In the battle between the two “Jungle Book” movies, Disney appears to have the upper hand.
The studio just enjoyed a massive $103.6 million opening weekend for its live-action update of its 1967 animated classic and is already hard at work on a sequel that would bring back director Jon Favreau and focus on more of Mowgli’s adventures. Warner Bros. won’t counter with its own version of the Rudyard Kipling tales until 2018, 30 months after the Disney version took multiplexes by storm.
“Warner Bros. has to be really concerned,” said Jeff Bock, an analyst with Exhibitor Relations. “It could spell disaster.”
The history of competing studio projects with similar story lines is nearly as old as the movie business itself. Think of how 1938’s “Jezebel” and 1939’s “Gone With the Wind” pitted two scheming Southern belles (Bette Davis and Vivian Leigh) against each other, or when 1964’s “Dr. Strangelove” and the same year’s “Fail Safe” dramatized accidental nuclear war, albeit one in comic form and the other as a straight drama.
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The litany of competing projects shows no signs of slowing — sometimes with catastrophic results. Three years ago, 1600 Pennsylvania Avenue was attacked not once but twice in the span of three months. The first of these president in peril movies, “Olympus Has Fallen,” was first out of the gate and the most financially successful, racking up $161 million, against a budget of $70 million. The second, “White House Down,” made more globally, grossing $205.4 million, but lost money because it cost $150 million to produce and millions more to market. Other projects that suffered from over-familiarity include “Friends with Benefits” and “No Strings Attached,” two romantic comedies about casual sex; “Jobs” and “Steve Jobs,” different looks at the Apple founder; and “Tombstone” and “Wyatt Earp,” biopics about the legendary lawman. Both Jobs movies flopped, while “Friends with Benefits” and “Wyatt Earp” were money losers.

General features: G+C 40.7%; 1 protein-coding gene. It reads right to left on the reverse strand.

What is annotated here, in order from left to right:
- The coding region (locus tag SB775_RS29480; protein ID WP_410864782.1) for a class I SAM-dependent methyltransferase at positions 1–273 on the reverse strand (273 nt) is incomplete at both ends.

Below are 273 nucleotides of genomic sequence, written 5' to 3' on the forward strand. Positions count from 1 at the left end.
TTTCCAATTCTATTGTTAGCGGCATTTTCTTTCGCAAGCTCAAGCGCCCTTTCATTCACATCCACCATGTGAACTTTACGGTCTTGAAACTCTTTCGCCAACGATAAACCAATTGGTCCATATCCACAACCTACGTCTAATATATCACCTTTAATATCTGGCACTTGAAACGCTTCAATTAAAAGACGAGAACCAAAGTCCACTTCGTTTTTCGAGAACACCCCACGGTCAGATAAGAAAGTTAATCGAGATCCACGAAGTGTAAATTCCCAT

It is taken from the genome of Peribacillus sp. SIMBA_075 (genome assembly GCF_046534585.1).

“There’s always a perception issue where if audiences feel like two movies are very similar, it can be problematic,” said Paul Dergarabedian, senior media analyst at comScore.
When it comes to “White House Down” versus “Olympus Has Fallen,” there was a clear case of winners and losers. But the history of dueling projects is more complicated. Instead of having one film that delivers a knockout punch to the other, many times these standoffs end in a draw. Sometimes both pictures get carried out of the ring in victory. Michael Bay’s “Armageddon” landed in theaters two and a half months after another asteroid-on-collision-course-with-earth thriller, “Deep Impact.” Instead of cannibalizing each other, both films connected with audiences, with “Armageddon” becoming the highest-grossing film of 1998 globally and “Deep Impact” ranking among the year’s biggest hits.
Though it’s rare to have two films based on the same source material released within a short period, it has happened in the past. In 2012, “Mirror, Mirror” and “Snow White and the Huntsman” both took on the Grimms fairy tale, earning $183 million and $396.6 million, respectively. “Snow White and the Huntsman” performed well enough to justify a sequel, albeit one without Snow White. That follow-up, “The Huntsman: Winter’s War,” hits theaters next Friday.
Warner Bros. has just started production on its version of the Kipling stories, but analysts say that the studio will be certain that its take is sufficiently different from what Disney and Favreau achieved with their telling of the man cub fable. It has tapped Andy Serkis, the motion-capture master behind “The Lord of the Rings'” Gollum, to direct and has assembled a top-shelf cast that includes Cate Blanchett, Christian Bale and Benedict Cumberbatch. Though Favreau was hailed by critics for making his version of “The Jungle Book” more realistic and less carbonated than the animated rendition, Warner Bros. could get darker still as a way of setting itself apart. That might mean reaching for older audiences by upping the action and getting a PG-13 rating.
“It’s all about the message,” said Dergarabedian. “Within the marketing they have to show there’s sufficient differentiation.”
Originally, the film was supposed to come out in October of 2017, but earlier this month Warner Bros. pushed the release date back by a year. The added time could help “Jungle Book” at the box office, giving it breathing room from the Disney version.
Over the longterm, however, Disney’s success with fairy tales may start scaring off other studios. Along with “The Jungle Book,” the company has revitalized familiar stories such as “Oz: The Great and Powerful,” “Cinderella,” “Maleficent” and “Alice in Wonderland” to an average box office return of $700 million globally. With new versions of “Dumbo” and “Beauty and the Beast” on the horizon, as well as a return to Wonderland with this summer’s “Alice Through the Looking Glass,” the studio may have a monopoly on stories that end in happily ever after.
“We’re seeing story extensions and many of these movies are delving deeper into these worlds,” said Dave Hollis, Disney’s distribution chief. “There’s just something in the Disney DNA that allows us to have this kind of a success ratio.”
Now the pressure’s on for Warner Bros.’ “Jungle Book” to make like Watson and Crick and discover its own double helix structure.